Here’s the bike news from around the world that caught our eyes this week:
Winter riding: It’s possible that today’s the end of this winter’s coldest snap, but it’s not too late to become a winter biking expert.
Happiness machines: The many benefits of bikes include slowing the aging of skin, getting you to sleep promptly and separating you from air pollution compared to car use.
Syrian freedom: “Bike sales are exploding” in Damascus, as Syrians “have turned to bikes en masse to avoid the endless traffic jams caused by hundreds of army checkpoints.”
Lawsuit specialists: “A Canadian veteran of the Afghanistan war who operates a tiny bicycle shop in Cochrane is being forced to change his store’s name after being threatened with a lawsuit” from bike manufacturer Specialized, which claims it has trademarked the name “Roubaix” for one of its bikes. (It’s a region in France that’s home to a famous bicycle race.) As we reported in 2006 and 2010, Specialized seems to do this sort of thing regularly.
Bike share placemaking: In NYC, Citi Bike stations are providing more than just transportation. People are using them for on-street public seating, rendezvous points and interaction hubs, all from “the space that would have otherwise been used to store a couple of empty cars.”
Total safety: The almost daily drumbeat of road deaths has convinced a TV anchor in New York City that Vision Zero, a policy that aims to use road design to eliminate them, is “a fight worth having.”
Suburban calm: The “safest suburb in the world” got that way by building “two separate transportation networks.” The city of 44,000 suffered exactly one traffic fatality between 2001 and 2005.
Gas tax hike: U.S. Rep. Earl Blumenauer (D-Portland) wants to add 15 cents per gallon to repair roads and build new infrastructure. It’d be the first such increase in 20 years, during which time the market price of a gallon has risen $2.20.
Car-centric London: London’s lack of separated bike infrastructure is “laughable,” says the celebrated Copenhagen architect Jan Gehl, and therefore its bike share system isn’t safe.
License requirements: A British driver’s license is “basically a Ph.D. in driving,” while American driving tests are “a joke,” writes an American in England.
Harmful protest? Londoners’ hugely successful protest for bike safety risks “creating a climate in which the public believe that cycling is becoming ever more dangerous in London,” even though the city’s fatality rate keeps falling. The demonstrations “could actually be making cycling less safe in London.”
Copenhagen backlash: “‘Bully cyclists’ have created an atmosphere of fear and intimidation for people on foot,” according to the chairman of the Danish Pedestrian Association. (That didn’t stop a pro-bike candidate from winning a local election for last month for “traffic mayor,” though.)
Safety gap: People on bikes and foot account for 15% of annual average U.S. traffic deaths, a recent study found. In car-bike collisions, people were using bikes legally 89% of the time and people in cars are at fault 87% of the time.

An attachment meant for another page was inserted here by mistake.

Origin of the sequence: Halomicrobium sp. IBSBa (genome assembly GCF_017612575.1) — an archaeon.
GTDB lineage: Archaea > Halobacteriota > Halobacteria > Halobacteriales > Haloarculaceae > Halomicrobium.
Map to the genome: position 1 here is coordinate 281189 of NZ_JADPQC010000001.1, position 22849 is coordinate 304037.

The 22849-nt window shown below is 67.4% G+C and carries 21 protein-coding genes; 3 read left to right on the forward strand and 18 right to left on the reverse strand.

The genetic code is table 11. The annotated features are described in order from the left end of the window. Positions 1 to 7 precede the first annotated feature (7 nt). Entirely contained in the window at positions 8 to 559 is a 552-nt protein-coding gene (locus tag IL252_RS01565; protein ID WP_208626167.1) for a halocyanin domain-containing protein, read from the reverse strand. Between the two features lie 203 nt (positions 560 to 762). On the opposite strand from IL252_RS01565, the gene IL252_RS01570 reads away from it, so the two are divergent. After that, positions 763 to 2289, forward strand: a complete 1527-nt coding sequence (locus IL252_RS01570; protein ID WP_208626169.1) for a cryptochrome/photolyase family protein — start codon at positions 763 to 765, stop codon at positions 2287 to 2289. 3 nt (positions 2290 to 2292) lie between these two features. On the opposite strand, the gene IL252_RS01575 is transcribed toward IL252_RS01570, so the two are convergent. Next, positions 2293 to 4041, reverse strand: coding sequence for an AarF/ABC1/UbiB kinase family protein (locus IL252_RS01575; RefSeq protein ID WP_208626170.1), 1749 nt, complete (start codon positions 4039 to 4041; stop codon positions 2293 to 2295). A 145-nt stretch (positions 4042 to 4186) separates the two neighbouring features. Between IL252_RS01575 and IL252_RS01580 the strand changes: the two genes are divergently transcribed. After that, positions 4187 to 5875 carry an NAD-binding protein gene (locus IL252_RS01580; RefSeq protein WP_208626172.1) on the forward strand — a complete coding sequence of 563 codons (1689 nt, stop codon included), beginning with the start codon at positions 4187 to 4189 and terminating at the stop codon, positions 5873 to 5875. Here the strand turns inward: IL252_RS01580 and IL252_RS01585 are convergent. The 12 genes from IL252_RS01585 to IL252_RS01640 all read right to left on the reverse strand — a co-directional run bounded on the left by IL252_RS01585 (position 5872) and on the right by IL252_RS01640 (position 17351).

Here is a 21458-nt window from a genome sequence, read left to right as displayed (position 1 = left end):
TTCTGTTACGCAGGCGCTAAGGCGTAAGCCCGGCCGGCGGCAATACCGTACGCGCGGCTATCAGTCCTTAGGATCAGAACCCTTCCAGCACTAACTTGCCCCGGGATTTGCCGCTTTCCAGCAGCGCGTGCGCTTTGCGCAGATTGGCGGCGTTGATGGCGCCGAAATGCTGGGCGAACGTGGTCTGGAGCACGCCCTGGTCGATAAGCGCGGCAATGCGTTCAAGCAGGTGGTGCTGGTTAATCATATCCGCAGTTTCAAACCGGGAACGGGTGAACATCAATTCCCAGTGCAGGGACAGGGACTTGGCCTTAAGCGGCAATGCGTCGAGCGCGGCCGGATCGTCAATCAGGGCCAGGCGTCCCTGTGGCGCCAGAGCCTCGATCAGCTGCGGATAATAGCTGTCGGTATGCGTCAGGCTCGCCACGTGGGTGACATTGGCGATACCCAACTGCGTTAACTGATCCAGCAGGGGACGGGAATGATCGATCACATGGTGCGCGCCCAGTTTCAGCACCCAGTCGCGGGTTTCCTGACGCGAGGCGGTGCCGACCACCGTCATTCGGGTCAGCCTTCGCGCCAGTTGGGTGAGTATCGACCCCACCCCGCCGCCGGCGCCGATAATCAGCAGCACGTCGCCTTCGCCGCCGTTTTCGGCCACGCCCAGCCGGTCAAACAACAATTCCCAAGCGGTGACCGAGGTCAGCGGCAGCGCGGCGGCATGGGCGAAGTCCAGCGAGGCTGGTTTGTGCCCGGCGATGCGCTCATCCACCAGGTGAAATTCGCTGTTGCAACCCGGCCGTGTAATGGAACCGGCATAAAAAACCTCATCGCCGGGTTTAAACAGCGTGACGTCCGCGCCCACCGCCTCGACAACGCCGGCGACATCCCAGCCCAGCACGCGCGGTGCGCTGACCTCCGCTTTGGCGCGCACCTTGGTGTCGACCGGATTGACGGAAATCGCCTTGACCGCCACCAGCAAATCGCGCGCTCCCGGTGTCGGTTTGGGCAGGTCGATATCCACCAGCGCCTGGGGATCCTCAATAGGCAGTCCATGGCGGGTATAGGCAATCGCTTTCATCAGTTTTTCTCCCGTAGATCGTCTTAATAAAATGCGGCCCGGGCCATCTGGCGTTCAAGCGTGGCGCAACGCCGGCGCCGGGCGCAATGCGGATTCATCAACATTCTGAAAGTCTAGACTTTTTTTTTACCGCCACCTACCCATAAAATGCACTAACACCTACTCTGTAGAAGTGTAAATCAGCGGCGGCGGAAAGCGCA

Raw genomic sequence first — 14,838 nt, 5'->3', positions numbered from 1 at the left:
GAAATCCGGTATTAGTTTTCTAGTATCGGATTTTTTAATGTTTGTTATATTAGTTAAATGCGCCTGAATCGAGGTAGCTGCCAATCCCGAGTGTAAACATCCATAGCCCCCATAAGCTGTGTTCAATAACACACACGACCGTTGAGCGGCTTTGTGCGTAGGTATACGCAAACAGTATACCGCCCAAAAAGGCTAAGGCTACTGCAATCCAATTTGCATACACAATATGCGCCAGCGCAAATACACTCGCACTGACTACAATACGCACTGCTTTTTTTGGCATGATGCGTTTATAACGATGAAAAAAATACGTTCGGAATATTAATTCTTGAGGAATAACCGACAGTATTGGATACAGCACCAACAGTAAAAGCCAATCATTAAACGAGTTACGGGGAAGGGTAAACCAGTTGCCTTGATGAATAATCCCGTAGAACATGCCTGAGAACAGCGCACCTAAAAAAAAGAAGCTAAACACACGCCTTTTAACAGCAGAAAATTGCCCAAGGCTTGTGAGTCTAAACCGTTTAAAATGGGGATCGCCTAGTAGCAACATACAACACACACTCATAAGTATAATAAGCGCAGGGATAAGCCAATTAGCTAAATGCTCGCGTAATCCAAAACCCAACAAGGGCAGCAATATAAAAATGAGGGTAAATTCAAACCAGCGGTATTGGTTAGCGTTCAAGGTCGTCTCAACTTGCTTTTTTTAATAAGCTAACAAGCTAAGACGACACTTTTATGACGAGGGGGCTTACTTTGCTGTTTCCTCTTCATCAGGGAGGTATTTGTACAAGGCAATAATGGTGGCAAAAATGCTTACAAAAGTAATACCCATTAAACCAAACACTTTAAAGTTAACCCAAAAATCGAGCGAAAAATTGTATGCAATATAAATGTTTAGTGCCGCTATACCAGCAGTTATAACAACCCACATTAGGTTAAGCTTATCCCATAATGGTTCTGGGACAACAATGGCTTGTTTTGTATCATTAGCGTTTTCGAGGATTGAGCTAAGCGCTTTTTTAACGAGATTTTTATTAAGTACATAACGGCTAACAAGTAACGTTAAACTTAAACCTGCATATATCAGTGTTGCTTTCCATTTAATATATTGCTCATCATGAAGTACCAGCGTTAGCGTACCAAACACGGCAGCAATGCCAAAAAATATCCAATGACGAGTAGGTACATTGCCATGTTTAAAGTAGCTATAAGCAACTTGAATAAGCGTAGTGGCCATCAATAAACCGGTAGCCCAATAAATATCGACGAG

Electric hybrid: Is it a bicycle? Is it a motorbike? Something in between, according to Bruno Greppi, the co-founder of Cykno.
E-bike ban: NYC’s government is in hot water over a new law banning the use of electric bikes by businesses or their employees.
Street grid science: On Strongtowns.org, Andrew Price looks closely — very closely — at six different street grid patterns, including Portland’s, and offers revealing insights about the cities each one creates.
Black Friday parking: “If you want to build a strong town, get rid of your parking minimums,” writes Chuck Marohn in a photo essay ridiculing the amount of land devoted to auto parking that’s useful on one day every year. “Any chaos that ensues will be healthier for your city than the acres of unproductive, wasted space we have justified with a veneer of professional expertise.”
Pro-bike smackdown: “Just as it would be inefficient to force travelers to walk or bike for trips most efficiently made by motorized modes, it is inefficient and unfair to force travelers to drive for trips most efficiently made by active modes,” writes Todd Litman in a total demolition of most arguments in favor of car-dependent cities. I especially like his calculation that building Portland’s 2030 bike plan would cost “$6 to $25 annually per capita, a small fraction of the approximately $665 per capita spent annually on roadways.”
Cargo bikes: It’s the Associated Press’s turn to notice that these are a thing.
Driverless car horrors: The national passenger rail lobby grasps for every possible argument against driverless cars, including reduced automaker profits and increased obesity, without bothering to consider the effects of reduced car ownership.
Outrage shortage: Last week’s awful New York train derailment that killed four, injured 60 and got wall-to-wall news coverage and investigative resources was dwarfed by the little-noticed death toll of local street systems.
Indoor parking: Bike theft is a significant barrier to biking, and the infrastructure that fixes it is secure indoor parking, says newspaper coverage from Vancouver BC.
Biking gadgets: Laser-projected bike lights, snap-on electric assists, airbag-style helmets: all part of a boom in cool bike gadgets, but maybe a “distraction” from the supposed need for “hard segregation” to improve safety.
Easy e-bike: The 12-pound, $700 Copenhagen Wheel, which snaps into your rear dropout and gives your bike a smartphone-connected electric assist, is now on sale, and it’s worth a couple minutes as your video of the week:
Michael Andersen was news editor of BikePortland.org from 2013 to 2016 and still pops up occasionally.